Are political films necessarily tendentious? Not necessarily, although, like most movies, many are what the French political philosopher Jacques Ellul termed “sociological propaganda,” implicitly supporting the status quo. Just shy of the Top 10 (with one first-place vote), Frank Capra’s Mr. Smith Goes to Washington (1939) is a case in point. The feel-good spectacle of James Stewart’s Boy Scout freshman senator filibustering a corrupt Congress to its senses may be Hollywood’s most resilient—and universal—political fantasy. Yes, the system works, and one good man can make a difference!

Based on an actual case, All the President’s Men (1976) is also sociological propaganda, illustrating Truth, Justice, and the American Way. On the other hand, despite its nominal happy ending (complete with a We the People–style bromide), Elia Kazan and Budd Schulberg’s tenth-place A Face in the Crowd (1957) is not. Hardly a popular success, the movie was a canary in the coal mine, a warning made by two former Communists against the TV-mediated merger of politics and show business. Another film showing a media-driven map to power, the Robert Redford vehicle The Candidate (1972), in twentieth place, is also more cautionary than comforting.

A more realistic fictional depiction of American electoral politics than The Candidate, Robert Altman’s mockumentary miniseries Tanner ’88 turned an invented candidate loose in the 1988 Democratic primaries. Largely forgotten, it received only a single vote, although it provided as accurate an impression of the 1988 primary season as found in Sidney Blumenthal’s written history, Pledging Allegiance. (Indeed, Blumenthal was credited as a consultant.) However amusing, the movie was hardly a revelation. After eight years of Ronald Reagan, the existence of a National Entertainment State was a given.

Having demonstrated cinema’s power to rewrite the past, D.W. Griffith similarly proved that a film might intervene in history. Shown at the White House and endorsed by President Woodrow Wilson, The Birth of a Nation promoted the myth of the Lost Cause, falsified the history of Reconstruction, reactivated the Ku Klux Klan, and promoted a new national narrative based on Aryan birthright. It also inspired America’s first counter cinema, the “race movies” made by Oscar Micheaux and others.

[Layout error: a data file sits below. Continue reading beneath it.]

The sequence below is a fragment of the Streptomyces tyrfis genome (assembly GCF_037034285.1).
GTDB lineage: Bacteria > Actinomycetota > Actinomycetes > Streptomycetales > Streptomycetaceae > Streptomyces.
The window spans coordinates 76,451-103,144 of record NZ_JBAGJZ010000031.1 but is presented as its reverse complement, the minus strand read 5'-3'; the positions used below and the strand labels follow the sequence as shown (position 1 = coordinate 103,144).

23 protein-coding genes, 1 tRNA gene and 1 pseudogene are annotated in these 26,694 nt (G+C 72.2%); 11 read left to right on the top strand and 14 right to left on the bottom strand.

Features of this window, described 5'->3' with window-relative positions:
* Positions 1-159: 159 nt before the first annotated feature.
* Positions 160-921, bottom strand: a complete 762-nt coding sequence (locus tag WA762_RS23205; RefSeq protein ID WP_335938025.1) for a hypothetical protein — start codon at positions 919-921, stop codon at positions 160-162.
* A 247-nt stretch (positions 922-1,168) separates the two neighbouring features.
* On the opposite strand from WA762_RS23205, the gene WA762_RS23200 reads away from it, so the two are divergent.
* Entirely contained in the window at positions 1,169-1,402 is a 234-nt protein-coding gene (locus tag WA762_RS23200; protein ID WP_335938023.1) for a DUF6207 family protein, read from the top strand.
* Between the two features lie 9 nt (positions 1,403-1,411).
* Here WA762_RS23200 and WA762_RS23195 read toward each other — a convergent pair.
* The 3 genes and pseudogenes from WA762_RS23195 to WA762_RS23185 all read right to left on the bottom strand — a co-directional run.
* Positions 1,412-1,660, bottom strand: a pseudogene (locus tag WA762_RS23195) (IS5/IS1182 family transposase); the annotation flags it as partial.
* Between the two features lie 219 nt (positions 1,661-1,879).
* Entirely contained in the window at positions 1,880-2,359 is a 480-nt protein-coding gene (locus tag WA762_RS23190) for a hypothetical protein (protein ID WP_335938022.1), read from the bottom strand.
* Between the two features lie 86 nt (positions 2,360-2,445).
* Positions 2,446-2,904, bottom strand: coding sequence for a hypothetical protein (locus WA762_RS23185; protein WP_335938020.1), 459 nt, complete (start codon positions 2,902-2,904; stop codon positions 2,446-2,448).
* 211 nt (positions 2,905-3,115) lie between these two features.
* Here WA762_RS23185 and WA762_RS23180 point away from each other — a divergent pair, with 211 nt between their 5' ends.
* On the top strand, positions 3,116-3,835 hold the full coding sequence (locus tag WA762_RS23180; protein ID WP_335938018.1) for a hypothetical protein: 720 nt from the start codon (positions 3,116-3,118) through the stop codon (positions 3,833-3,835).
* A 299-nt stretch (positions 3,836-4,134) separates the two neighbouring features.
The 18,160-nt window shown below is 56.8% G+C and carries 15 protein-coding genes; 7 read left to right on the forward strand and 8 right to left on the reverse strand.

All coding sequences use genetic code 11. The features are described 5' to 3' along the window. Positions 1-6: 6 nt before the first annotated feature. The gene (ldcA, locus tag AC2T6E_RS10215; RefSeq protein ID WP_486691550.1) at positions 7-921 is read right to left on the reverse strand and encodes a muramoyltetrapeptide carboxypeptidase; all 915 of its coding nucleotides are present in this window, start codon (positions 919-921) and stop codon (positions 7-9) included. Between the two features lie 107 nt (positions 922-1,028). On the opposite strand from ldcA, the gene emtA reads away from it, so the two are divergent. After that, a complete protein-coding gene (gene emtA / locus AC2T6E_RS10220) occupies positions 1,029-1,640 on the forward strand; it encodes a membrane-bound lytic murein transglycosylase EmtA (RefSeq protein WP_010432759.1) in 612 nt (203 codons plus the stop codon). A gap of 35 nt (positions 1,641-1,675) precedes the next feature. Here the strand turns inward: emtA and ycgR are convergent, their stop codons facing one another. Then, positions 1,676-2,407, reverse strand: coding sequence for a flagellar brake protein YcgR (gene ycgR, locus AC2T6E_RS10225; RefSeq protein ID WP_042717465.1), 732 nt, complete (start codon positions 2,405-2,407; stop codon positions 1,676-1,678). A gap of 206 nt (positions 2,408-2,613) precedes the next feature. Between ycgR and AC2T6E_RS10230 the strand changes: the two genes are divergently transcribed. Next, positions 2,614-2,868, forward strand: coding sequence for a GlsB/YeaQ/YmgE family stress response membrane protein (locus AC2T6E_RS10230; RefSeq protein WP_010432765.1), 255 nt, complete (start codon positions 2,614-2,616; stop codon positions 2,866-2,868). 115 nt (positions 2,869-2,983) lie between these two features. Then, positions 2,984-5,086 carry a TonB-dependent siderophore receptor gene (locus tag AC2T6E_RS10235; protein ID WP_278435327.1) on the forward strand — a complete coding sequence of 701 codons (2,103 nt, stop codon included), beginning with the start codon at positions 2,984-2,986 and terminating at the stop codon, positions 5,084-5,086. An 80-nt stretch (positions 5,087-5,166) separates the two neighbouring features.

Other movies have sought to force similar revisionism. If JFK failed to rebut the Warren Commission, it did contribute to a political climate that helped elect Bill Clinton in 1992. Andrzej Wajda’s Man of Marble (1977), ranked #42, may not have toppled the Polish government, but it did cost the head of the Polish film industry his job and got the minister of culture booted from the Politburo. Still, causal effects can be exaggerated. Akin to the belief that All the President’s Men inspired a spike in applications to journalism school is the cinephile legend that La Chinoise inspired the Columbia students who, three weeks after the movie opened in an out-of-the-way Manhattan theater, began occupying campus buildings.

Can TV alter the course of an election? The cynical comedy Wag the Dog (1997) got six votes and placed #54, having provided a new expression for media-manipulated bait and switch. Dramatizing the 1988 Chilean plebiscite that removed Augusto Pinochet from power, Pablo Larraín’s No (2012), which garnered several votes and ranked #79, suggested that TV sorcery might be a source of democratic power.

The 18-minute campaign film A New Beginning (1984) did not by itself reelect Ronald Reagan but immeasurably helped by casting him as the star of a feel-good patriotic spectacle. Sometimes known as Morning in America, it furthered the notion of politician as performer introduced by #38 Primary (1960), Robert Drew’s cinema verité account of JFK on the campaign trail. It also introduced the theme music (Lee Greenwood’s “God Bless the U.S.A.”) and visual rhetoric that would characterize campaigns for decades to follow.